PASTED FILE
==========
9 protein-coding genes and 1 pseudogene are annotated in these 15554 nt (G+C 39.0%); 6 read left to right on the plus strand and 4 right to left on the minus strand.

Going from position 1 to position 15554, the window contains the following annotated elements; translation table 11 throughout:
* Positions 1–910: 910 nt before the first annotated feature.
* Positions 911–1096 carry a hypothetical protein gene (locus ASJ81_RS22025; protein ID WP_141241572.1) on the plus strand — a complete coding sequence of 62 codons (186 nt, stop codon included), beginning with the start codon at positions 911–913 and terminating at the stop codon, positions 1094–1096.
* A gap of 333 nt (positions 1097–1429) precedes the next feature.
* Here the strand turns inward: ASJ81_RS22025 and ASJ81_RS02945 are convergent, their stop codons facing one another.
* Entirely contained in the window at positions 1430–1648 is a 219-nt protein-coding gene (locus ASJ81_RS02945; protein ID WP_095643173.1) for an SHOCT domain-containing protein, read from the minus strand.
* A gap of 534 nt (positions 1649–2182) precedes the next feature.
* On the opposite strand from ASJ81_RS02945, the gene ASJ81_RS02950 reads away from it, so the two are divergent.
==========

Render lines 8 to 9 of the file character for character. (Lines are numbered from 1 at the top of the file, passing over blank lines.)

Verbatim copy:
* A gap of 534 nt (positions 1649–2182) precedes the next feature.
* On the opposite strand from ASJ81_RS02945, the gene ASJ81_RS02950 reads away from it, so the two are divergent.